In 1933, a young classics scholar called Milman Parry made a journey through the hill villages of the Balkans to record poets and singers. He captured an oral tradition that has all but died out – peasant performers who recited epic tales over days without any form of prompt.

Professor David Hendy of the University of Sussex explains how ancient tales were remembered and passed down, and travels to the ancient Theatre of Epidaurus in Greece to find out what the audience would have made of it all up in the ‘gods’.

Featuring archive extracts of traditional stories from the Balkans, Kyrgyzstan, West Africa, and India.

Audio for this one will be available “soon” … here’s the Noise: A Human History home page.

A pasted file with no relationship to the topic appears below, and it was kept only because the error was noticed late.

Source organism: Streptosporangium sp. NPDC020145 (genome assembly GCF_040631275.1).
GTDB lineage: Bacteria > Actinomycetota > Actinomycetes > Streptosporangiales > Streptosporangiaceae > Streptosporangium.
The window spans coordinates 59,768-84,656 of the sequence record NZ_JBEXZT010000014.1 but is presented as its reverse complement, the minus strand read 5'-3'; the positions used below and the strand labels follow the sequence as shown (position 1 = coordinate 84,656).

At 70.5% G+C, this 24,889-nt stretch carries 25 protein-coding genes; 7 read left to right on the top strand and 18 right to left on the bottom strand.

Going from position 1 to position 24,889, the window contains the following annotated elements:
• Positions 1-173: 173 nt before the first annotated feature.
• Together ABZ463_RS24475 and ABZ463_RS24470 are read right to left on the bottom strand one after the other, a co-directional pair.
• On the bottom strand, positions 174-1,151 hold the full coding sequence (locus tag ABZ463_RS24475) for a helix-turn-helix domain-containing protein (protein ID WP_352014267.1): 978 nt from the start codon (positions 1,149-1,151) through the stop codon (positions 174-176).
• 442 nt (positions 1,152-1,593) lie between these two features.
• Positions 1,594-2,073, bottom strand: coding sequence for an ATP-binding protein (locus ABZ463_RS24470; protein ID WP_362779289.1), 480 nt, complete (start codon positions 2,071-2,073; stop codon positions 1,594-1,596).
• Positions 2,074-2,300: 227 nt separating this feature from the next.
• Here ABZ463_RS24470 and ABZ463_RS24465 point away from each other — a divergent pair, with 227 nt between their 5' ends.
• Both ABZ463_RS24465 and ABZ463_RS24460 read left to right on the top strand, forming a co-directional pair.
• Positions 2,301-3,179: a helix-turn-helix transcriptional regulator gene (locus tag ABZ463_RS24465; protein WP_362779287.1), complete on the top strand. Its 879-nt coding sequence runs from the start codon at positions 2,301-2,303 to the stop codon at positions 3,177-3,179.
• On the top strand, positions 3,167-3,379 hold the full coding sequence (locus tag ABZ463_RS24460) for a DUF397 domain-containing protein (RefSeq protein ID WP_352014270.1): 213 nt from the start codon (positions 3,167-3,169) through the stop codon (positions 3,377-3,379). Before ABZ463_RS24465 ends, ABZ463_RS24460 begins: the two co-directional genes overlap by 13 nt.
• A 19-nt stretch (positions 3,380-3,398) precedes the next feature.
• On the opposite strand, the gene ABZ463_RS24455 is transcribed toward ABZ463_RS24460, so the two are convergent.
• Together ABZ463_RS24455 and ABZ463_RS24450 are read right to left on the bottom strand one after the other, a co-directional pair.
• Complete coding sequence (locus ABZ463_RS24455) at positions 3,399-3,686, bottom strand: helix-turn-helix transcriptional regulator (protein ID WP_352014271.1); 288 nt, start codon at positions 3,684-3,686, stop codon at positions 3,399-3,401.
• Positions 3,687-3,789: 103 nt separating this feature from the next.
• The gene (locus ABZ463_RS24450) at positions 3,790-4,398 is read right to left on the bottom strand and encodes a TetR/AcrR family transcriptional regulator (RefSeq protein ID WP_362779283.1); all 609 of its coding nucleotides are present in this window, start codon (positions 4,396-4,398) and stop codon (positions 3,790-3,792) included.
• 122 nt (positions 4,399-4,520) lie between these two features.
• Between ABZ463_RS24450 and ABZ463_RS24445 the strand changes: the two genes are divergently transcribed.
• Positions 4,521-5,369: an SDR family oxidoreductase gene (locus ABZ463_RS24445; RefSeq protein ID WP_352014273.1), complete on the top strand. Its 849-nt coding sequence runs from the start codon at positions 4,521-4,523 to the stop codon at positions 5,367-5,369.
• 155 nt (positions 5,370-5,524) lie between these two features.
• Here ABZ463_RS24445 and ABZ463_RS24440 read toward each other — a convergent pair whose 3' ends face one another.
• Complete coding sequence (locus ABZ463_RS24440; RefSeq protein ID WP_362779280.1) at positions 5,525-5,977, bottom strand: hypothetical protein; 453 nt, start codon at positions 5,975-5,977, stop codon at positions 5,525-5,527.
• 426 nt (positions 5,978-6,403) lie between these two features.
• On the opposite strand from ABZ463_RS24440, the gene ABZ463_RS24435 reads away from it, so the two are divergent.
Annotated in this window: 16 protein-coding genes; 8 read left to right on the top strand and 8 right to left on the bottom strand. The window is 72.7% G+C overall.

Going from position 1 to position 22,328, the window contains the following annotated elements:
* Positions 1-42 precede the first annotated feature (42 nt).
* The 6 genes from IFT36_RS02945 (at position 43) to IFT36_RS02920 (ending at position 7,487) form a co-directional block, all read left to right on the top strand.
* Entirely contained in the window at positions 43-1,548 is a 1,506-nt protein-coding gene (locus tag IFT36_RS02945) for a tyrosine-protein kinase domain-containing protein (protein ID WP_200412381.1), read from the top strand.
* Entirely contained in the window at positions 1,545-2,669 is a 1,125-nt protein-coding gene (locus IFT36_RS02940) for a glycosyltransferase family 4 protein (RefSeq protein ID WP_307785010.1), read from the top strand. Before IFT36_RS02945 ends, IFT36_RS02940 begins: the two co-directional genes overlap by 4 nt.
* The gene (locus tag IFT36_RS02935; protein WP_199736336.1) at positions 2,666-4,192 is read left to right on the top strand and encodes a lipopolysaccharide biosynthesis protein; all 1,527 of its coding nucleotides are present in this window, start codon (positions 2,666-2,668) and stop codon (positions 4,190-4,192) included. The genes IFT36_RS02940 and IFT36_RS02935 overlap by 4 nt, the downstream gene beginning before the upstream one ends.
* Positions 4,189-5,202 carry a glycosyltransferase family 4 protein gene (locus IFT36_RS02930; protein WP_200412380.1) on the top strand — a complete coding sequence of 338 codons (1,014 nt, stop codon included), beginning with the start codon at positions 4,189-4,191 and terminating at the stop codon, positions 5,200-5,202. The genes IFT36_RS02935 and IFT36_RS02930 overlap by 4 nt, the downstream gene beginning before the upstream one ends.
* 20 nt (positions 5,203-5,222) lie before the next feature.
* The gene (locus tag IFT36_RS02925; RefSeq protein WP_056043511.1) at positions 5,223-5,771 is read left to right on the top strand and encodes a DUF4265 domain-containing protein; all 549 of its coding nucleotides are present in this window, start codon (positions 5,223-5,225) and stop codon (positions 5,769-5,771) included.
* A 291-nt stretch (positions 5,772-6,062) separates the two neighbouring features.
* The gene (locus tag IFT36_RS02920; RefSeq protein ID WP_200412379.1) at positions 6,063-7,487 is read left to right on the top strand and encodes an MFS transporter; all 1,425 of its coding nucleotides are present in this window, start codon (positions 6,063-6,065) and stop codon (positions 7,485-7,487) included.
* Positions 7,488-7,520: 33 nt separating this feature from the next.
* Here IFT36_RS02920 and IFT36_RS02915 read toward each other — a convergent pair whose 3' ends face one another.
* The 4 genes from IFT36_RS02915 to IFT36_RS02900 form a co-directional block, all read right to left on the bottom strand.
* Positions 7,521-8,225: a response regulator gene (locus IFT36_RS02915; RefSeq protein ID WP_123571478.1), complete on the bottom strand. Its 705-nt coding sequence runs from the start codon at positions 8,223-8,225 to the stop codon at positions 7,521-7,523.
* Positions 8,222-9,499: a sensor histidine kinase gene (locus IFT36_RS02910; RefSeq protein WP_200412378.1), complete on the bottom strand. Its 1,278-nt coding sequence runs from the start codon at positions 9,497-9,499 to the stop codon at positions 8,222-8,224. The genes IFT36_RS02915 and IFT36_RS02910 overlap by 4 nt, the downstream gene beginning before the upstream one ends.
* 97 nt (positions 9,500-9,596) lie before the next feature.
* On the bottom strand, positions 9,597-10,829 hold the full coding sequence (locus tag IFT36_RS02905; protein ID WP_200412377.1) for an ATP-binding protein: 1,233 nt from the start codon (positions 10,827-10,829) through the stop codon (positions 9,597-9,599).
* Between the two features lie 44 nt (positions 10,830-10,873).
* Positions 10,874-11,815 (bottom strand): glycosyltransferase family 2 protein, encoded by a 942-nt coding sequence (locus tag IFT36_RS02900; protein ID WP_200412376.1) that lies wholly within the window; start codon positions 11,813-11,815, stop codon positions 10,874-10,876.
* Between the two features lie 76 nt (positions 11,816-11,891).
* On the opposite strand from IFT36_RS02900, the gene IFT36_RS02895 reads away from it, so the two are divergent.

An Odyssean Quest of Sorts

Tip o’ the pileus to Bret Mulligan for alerting us to this one … the incipit of a piece in Newsworks:

“When he had the bow in his hands, the godlike Odysseus,
Easily did stretch the string, and shoot through the axe-heads:
Then he sprang up on the platform, and poured out the arrows before him…”

Thus did the ancient Greek hero Odysseus arrived in Ithaca to reclaim his home and wife. Having revealed himself as the true Odysseus, he laid waste the layabout suitors vying for his Penelope.

“…as heads were stricken, a dreadful
Groaning arose: and the floor ran deep with the blood of the slaughtered.”

That last image was perhaps too gory for N.C. Wyeth, who, in 1929, was commissioned to paint 16 scenes from “The Odyssey” for publication. He instead chose the first part, “The Trial of the Bow,” to illustrate the scene.